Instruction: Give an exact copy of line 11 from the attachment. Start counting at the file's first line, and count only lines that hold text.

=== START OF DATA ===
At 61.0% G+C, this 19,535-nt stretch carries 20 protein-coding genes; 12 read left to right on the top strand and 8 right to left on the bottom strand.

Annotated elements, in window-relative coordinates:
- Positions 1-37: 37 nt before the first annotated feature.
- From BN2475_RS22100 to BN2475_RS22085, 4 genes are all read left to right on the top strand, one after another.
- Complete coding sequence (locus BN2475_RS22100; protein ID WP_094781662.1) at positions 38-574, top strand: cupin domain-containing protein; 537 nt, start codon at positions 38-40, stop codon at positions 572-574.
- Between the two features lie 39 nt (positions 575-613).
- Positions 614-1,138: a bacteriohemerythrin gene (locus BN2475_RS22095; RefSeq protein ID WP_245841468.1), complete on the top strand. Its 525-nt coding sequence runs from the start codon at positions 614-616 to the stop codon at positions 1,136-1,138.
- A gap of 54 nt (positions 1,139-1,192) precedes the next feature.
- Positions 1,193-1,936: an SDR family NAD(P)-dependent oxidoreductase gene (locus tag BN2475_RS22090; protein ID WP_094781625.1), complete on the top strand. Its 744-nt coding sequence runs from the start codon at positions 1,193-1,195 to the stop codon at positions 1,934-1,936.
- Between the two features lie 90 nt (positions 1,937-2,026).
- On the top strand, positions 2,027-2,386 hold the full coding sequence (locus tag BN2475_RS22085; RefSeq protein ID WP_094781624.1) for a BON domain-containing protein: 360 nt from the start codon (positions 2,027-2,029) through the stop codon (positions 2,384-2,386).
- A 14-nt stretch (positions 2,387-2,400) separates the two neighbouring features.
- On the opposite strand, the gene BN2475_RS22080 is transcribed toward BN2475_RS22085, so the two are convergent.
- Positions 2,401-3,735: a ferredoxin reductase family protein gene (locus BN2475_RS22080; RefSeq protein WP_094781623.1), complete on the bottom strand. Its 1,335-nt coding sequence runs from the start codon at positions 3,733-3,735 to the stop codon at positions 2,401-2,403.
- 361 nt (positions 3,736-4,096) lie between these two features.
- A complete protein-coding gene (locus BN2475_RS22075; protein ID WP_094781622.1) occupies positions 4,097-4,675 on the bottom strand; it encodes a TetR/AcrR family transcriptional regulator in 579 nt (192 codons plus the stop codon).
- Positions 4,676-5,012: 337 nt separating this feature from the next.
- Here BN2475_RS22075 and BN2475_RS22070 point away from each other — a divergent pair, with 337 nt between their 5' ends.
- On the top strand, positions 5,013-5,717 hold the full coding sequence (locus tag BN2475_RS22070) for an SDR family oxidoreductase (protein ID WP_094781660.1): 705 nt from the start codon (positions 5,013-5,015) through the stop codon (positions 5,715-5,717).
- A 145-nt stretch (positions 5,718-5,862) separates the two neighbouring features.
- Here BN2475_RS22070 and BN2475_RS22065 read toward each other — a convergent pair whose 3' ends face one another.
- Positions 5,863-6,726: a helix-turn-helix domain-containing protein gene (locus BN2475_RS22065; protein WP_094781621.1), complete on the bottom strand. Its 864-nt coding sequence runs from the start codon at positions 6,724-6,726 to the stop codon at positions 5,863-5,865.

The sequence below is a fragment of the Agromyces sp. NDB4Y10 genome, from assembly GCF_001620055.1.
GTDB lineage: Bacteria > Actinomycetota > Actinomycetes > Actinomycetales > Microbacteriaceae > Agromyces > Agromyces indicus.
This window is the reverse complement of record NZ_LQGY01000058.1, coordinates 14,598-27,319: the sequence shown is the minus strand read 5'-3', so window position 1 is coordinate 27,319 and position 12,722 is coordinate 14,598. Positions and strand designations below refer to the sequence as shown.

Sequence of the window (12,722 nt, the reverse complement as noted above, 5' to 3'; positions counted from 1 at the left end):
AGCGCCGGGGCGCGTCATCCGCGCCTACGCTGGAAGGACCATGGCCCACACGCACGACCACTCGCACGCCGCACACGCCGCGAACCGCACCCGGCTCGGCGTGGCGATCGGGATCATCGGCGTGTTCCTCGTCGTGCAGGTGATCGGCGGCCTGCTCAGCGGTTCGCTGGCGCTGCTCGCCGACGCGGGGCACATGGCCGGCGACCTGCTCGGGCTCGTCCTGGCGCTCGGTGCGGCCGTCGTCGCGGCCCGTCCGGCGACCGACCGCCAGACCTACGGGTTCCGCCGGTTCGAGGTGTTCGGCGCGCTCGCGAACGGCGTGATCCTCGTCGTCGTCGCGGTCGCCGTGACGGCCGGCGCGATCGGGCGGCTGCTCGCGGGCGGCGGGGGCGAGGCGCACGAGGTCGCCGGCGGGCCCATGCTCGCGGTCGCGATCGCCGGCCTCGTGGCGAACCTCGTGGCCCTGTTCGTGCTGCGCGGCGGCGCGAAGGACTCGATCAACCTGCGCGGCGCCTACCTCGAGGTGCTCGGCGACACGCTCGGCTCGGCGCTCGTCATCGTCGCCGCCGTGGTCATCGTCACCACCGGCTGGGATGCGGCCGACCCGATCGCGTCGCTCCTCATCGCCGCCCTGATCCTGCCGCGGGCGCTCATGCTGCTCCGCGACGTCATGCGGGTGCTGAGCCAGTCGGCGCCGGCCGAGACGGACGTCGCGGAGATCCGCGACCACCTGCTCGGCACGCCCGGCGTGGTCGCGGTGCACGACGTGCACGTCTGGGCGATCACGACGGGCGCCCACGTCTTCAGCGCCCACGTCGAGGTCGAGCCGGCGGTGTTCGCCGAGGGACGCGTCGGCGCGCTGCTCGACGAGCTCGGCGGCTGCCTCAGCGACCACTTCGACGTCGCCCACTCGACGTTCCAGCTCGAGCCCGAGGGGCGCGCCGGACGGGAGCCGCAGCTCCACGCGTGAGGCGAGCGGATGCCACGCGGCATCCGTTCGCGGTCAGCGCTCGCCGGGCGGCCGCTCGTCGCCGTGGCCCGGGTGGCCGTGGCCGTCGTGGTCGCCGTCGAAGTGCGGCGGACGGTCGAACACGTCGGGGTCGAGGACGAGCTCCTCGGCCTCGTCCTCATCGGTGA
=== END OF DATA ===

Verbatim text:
- On the top strand, positions 2,027-2,386 hold the full coding sequence (locus tag BN2475_RS22085; RefSeq protein ID WP_094781624.1) for a BON domain-containing protein: 360 nt from the start codon (positions 2,027-2,029) through the stop codon (positions 2,384-2,386).